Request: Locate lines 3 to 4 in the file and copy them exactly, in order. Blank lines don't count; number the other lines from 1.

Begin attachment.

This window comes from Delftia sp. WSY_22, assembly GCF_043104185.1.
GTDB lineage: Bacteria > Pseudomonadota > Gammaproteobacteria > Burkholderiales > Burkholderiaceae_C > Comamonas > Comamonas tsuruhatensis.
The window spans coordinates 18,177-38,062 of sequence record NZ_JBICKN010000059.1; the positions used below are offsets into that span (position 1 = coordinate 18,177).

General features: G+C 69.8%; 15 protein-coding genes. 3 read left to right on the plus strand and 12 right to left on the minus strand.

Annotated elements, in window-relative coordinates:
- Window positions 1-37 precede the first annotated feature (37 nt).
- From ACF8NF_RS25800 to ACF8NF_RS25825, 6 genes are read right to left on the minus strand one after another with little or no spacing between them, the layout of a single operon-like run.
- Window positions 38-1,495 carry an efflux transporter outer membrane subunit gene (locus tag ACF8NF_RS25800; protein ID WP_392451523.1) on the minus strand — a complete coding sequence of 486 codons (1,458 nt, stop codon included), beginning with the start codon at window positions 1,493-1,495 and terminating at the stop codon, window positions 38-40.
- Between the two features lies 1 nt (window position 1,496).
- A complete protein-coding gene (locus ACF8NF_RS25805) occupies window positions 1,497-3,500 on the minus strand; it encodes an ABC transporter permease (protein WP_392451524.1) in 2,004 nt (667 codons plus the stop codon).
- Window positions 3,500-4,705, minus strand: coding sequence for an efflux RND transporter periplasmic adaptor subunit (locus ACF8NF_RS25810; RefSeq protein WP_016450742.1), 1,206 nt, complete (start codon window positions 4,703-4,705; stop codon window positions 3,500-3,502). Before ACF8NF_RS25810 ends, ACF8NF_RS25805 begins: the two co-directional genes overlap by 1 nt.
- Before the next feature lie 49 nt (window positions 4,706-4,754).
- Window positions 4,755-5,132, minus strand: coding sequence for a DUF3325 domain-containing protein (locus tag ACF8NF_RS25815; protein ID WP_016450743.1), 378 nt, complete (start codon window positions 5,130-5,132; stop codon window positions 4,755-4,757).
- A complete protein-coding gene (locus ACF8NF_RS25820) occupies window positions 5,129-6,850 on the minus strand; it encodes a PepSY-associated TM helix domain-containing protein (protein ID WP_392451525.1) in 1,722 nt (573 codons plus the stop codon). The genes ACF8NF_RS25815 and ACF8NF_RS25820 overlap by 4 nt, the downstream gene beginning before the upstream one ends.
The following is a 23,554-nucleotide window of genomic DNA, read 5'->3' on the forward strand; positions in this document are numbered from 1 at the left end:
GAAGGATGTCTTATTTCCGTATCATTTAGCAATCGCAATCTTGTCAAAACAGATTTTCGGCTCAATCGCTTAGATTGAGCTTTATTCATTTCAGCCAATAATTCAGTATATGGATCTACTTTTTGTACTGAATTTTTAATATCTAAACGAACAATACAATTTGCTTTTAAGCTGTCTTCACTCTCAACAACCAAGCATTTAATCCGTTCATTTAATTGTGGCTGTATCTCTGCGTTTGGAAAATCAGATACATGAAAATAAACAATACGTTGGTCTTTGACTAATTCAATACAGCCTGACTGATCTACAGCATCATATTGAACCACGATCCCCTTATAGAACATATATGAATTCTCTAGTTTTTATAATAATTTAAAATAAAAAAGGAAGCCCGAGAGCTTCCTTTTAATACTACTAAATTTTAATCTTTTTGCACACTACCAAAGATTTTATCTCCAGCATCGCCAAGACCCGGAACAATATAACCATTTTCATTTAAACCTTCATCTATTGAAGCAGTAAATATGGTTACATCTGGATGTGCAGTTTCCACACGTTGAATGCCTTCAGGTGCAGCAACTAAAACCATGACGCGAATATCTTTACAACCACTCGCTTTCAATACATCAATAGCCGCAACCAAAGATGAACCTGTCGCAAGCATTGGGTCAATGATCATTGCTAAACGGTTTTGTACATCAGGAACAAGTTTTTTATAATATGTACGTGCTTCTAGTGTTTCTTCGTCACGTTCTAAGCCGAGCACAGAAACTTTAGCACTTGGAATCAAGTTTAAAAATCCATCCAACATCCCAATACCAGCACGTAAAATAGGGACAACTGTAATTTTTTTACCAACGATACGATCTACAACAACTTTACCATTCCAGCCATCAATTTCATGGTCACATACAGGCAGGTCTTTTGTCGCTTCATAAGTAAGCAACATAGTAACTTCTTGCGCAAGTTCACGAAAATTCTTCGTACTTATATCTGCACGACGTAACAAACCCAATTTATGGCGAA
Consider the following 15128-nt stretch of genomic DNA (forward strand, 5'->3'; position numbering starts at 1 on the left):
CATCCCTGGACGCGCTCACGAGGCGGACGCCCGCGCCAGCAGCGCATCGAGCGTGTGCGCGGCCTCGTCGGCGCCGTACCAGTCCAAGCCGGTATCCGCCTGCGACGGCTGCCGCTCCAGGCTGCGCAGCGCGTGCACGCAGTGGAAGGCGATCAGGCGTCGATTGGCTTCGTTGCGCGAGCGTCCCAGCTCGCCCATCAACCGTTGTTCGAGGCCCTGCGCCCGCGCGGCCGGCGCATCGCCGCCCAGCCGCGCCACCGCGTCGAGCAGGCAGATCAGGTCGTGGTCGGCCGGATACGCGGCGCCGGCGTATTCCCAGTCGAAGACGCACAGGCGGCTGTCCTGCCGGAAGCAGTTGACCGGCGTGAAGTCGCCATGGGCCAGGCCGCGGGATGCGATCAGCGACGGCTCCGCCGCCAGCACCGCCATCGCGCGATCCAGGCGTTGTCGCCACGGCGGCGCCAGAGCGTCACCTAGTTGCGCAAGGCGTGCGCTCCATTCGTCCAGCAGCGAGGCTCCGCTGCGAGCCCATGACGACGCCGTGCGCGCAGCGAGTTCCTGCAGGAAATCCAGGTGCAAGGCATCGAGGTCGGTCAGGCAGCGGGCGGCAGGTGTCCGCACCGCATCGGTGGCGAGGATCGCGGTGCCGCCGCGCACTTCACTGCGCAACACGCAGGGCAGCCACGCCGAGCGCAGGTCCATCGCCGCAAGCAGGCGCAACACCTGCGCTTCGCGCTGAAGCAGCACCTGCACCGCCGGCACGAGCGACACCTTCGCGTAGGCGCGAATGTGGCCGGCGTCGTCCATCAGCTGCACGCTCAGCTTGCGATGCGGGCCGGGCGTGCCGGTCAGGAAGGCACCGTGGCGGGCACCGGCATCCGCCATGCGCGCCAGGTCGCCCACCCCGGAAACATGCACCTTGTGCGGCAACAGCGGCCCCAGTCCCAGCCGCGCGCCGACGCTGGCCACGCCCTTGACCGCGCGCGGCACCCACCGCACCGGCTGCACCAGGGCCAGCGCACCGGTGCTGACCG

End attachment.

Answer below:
The window spans coordinates 18,177-38,062 of sequence record NZ_JBICKN010000059.1; the positions used below are offsets into that span (position 1 = coordinate 18,177).

General features: G+C 69.8%; 15 protein-coding genes. 3 read left to right on the plus strand and 12 right to left on the minus strand.